editor's blog
Subscribe Now

Next-Generation Image Signal Processor

Imagination Technologies has announced a new image signal processing architecture that they’re calling “Raptor.” The overarching concept is that the image signal processor (ISP) should no longer be a separate chip: it should be integrated into the main system SoC, along with the other related accelerators, CPU, and GPU. Raptor is IP that allows such integration. It’s targeted at next-generation image processing applications like feature identification, scalable for both low- and high-end applications.

The benefits they tout come both from this integration and the fact that they provide all of the pieces required between the raw camera sensor(s) and final RGB or YUV output or an encoded image or stream. Within the ISP itself, they are able to leverage the fact that all of the technology comes from the same place – with similar compression and a unified architecture. They say that this keeps latency low and supports their “Zero-memory” approach to delivering the image to encoders and various effects accelerators.

Of course, having all of this on the SoC reduces the chip-to-chip overhead of an external ISP. The ISP also gets the process advantages of the advanced nodes typically used for an SoC.

The architecture is intended to support multiple sensors, maintaining up to four concurrent contexts. These could be front- and back-side cameras on a phone, for example, or they could be multiple cameras for multi-camera arrays, stereoscopic imaging, or “integral photography,” where multiple images are stitched together to form what can be an almost 3D image with holographic tendencies. They support up to 16-bit pixel depth, scalable to the needs of the application.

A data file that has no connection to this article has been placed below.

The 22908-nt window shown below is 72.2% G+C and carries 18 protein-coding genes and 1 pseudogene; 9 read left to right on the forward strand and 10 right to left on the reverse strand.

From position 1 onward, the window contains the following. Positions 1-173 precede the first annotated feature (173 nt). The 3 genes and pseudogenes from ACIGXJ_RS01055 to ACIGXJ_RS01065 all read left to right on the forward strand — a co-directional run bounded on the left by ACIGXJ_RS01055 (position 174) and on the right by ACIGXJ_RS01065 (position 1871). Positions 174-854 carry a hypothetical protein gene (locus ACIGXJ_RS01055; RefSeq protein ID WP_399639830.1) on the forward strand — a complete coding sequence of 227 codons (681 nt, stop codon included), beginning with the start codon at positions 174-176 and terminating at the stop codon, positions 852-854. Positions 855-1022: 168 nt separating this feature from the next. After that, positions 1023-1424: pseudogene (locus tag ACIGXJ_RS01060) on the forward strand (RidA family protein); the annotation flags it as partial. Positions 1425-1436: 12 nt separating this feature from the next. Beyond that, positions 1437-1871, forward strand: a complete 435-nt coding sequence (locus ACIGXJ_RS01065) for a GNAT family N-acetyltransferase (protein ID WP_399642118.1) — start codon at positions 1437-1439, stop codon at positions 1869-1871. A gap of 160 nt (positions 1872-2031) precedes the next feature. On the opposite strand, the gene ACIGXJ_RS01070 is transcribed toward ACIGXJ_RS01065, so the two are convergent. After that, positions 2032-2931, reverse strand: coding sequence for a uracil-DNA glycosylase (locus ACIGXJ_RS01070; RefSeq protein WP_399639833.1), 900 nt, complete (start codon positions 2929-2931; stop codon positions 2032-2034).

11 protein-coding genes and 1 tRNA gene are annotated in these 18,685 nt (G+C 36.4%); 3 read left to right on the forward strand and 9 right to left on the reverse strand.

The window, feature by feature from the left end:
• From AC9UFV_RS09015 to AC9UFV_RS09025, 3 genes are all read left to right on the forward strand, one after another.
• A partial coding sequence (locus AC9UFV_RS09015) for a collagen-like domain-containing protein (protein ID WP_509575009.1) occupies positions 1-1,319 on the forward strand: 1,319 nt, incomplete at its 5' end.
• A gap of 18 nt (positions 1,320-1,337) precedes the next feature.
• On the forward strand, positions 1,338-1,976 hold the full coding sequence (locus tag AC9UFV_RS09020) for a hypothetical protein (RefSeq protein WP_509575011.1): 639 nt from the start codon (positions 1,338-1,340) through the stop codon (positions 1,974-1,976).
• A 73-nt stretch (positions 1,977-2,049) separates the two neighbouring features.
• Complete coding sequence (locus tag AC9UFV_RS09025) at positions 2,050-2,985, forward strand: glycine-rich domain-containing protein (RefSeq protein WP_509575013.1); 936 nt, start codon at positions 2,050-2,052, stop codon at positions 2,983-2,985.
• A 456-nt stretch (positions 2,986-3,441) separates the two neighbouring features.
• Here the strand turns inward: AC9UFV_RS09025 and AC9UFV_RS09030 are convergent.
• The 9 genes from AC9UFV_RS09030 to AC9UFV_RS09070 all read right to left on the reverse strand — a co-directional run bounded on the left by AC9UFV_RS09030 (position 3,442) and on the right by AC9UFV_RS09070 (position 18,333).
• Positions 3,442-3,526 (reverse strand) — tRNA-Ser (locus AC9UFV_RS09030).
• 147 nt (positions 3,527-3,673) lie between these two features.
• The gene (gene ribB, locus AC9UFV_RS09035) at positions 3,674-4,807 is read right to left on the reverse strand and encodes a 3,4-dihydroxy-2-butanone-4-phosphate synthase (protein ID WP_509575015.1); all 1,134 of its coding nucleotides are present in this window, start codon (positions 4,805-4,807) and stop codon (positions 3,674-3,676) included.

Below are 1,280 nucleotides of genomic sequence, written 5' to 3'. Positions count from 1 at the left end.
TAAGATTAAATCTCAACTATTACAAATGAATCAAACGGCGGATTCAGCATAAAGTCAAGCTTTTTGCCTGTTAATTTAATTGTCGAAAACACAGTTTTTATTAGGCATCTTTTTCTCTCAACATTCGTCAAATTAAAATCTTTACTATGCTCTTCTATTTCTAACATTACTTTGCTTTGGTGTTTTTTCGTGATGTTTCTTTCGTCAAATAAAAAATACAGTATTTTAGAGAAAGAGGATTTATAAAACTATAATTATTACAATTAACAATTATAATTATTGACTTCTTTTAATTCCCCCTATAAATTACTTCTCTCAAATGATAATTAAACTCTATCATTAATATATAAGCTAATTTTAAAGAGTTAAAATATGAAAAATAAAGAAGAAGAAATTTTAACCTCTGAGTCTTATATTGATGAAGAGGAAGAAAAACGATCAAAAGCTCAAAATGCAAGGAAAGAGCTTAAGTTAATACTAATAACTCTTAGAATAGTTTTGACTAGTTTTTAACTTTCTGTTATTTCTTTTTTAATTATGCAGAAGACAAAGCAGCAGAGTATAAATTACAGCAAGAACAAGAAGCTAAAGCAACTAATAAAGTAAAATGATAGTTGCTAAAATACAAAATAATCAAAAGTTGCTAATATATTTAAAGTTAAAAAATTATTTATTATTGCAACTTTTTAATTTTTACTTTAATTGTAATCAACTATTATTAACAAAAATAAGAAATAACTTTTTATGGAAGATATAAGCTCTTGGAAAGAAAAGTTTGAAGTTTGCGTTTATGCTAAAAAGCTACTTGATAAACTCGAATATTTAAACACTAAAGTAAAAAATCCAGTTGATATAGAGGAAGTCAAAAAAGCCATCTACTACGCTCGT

Raptor_block-diagram_red.jpg

Custom processing can also be implemented by tagging the image data at various points in the pipeline and then running that data back into the pipeline. The image statistics are gathered as the image is processed; those statistics are available to the encoders, eliminating one encoding pass.

Availability is targeted for the first quarter of 2014. You can find more information in their announcement.

9 thoughts on “Next-Generation Image Signal Processor”

  1. Pingback: puffco plus or
  2. Pingback: binaural
  3. Pingback: DMPK
  4. Pingback: juegos friv
  5. Pingback: jeux de friv
  6. Pingback: bandar bola
  7. Pingback: Aws Alkhazraji

Leave a Reply

featured blogs
Jan 24, 2020
Someone has created a song by taking Pi, assigning each number to a note, and adding harmonies. The result is strangely captivating....
Jan 24, 2020
[From the last episode: We looked at the different ways memory can be organized in different kinds of systems.] Let'€™s look at a scenario: you run a restaurant, but you'€™re short on funds to hire people. So you'€™re your own chief cook and bottle-washer. You do everyt...
Jan 23, 2020
Embedded design trends typically revolve around three main ideas: faster data rates, smaller form factors and cost-effective solutions. Those design trends drive the theme for the 2020 Embedded Tech Trends forum: The Business and Technology Forum for Critical and Intelligent ...
Jan 22, 2020
Master the design and verification of next gen transport: Part One – Overview Master the design and verification of next gen transport: Part Two – High-Level Synthesis Master the design and verification of next gen transport: Part Three – Functional Safety M...

Featured Video

Automotive Trends Driving New SoC Architectures -- Synopsys

Sponsored by Synopsys

Today’s automotive trends are driving new design requirements for automotive SoCs targeting ADAS, gateways, connected cars and infotainment. Find out why it is essential to use pre-designed, pre-verified, reusable automotive-optimized IP to meet such new requirements and accelerate design time.

Drive Your Next Design to Completion Today with DesignWare IP® for Automotive SoCs